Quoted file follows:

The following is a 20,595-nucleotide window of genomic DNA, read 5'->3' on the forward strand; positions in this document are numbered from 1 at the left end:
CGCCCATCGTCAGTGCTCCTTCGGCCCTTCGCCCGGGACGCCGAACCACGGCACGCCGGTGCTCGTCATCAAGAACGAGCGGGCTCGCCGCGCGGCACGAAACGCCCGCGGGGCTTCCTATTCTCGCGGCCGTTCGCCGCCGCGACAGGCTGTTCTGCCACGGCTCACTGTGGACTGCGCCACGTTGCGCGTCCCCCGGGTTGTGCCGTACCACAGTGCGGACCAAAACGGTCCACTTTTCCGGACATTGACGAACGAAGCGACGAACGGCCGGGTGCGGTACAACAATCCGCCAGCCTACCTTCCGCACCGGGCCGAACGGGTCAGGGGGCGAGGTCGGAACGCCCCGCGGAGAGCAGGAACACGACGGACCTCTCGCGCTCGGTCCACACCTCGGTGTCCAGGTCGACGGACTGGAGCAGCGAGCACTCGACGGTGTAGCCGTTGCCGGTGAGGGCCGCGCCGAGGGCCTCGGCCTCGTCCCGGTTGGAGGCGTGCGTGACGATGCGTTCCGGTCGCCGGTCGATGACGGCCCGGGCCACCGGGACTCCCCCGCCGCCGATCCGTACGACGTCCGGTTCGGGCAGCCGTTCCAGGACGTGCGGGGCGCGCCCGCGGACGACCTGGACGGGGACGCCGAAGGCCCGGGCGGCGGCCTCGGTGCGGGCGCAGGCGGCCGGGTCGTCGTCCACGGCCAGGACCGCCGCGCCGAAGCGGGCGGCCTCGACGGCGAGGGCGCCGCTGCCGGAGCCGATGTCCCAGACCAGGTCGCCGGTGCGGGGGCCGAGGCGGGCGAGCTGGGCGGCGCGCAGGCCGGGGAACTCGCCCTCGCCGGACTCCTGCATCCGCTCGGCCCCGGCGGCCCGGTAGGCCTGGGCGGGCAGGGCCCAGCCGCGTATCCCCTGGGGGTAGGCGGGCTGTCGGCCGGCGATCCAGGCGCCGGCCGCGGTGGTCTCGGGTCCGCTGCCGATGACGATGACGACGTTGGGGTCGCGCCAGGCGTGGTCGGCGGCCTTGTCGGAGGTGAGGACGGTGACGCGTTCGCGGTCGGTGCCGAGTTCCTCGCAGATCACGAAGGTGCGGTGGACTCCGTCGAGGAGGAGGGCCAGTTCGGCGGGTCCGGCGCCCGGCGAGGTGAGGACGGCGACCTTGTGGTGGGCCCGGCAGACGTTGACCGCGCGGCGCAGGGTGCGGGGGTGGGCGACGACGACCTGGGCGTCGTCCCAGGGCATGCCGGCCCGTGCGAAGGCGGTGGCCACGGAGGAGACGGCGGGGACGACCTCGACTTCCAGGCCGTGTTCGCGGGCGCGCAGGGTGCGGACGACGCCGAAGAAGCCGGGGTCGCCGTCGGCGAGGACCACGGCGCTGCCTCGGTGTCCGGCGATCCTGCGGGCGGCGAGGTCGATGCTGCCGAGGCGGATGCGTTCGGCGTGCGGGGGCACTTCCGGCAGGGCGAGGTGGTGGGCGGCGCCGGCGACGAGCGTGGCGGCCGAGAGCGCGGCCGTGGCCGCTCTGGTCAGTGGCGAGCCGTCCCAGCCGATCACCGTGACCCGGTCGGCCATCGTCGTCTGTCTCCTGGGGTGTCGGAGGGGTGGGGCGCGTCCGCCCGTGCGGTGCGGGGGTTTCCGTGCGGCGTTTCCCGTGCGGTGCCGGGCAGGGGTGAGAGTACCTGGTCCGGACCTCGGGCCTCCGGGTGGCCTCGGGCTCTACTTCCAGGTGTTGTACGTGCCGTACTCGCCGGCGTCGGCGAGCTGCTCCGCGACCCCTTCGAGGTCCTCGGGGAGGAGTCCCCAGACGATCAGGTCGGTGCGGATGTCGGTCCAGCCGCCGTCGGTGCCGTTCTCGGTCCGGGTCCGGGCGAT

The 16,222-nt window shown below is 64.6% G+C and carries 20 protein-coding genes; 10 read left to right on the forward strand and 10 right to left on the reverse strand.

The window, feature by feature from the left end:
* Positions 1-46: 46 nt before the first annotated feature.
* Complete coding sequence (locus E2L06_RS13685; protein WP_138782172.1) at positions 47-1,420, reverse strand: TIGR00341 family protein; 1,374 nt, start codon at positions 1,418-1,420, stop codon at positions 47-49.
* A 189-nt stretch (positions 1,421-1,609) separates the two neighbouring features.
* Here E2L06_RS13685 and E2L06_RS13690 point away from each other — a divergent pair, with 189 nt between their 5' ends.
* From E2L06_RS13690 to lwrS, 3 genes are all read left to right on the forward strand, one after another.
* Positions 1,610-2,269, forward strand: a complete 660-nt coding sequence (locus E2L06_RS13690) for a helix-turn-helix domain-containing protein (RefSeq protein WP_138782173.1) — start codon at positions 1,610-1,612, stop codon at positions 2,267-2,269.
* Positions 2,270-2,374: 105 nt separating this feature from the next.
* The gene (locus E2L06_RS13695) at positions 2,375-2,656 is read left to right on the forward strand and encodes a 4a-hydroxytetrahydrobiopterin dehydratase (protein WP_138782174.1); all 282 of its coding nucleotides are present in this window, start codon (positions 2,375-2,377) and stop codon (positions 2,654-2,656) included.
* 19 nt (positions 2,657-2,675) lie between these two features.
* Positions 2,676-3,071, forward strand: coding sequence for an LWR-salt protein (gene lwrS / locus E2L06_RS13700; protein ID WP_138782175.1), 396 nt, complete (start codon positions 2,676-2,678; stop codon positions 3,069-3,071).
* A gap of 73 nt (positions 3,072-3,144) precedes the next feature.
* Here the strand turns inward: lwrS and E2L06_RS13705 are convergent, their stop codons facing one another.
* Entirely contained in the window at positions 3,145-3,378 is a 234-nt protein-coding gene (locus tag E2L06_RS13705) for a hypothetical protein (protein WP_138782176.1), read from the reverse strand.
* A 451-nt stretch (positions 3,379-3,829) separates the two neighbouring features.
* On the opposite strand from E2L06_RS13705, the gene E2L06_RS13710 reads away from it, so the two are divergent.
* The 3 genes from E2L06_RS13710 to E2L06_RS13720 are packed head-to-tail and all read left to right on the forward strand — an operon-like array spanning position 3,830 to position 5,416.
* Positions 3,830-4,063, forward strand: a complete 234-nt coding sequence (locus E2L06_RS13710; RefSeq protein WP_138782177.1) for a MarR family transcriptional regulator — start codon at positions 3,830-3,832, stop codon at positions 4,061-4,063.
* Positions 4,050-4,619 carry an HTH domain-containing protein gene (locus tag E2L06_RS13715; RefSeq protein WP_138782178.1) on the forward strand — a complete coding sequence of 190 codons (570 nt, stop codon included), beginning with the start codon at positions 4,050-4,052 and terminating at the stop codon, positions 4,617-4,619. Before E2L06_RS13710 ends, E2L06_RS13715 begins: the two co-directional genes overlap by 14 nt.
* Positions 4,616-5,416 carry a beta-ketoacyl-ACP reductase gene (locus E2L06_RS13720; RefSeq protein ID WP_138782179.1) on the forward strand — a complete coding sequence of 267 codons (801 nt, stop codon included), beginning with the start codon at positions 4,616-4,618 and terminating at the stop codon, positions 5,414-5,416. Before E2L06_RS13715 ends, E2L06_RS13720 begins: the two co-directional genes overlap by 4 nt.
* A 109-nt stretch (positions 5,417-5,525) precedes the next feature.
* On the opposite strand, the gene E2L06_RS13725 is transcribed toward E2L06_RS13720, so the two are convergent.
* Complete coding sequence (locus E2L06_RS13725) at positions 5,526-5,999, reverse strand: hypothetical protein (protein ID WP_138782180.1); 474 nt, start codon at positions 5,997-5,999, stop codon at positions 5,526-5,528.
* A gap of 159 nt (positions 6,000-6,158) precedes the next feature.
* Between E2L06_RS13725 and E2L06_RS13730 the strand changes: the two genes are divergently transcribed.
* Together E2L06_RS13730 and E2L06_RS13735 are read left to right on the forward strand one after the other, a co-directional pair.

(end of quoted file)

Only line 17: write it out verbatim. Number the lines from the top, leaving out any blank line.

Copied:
* Entirely contained in the window at positions 3,145-3,378 is a 234-nt protein-coding gene (locus tag E2L06_RS13705) for a hypothetical protein (protein WP_138782176.1), read from the reverse strand.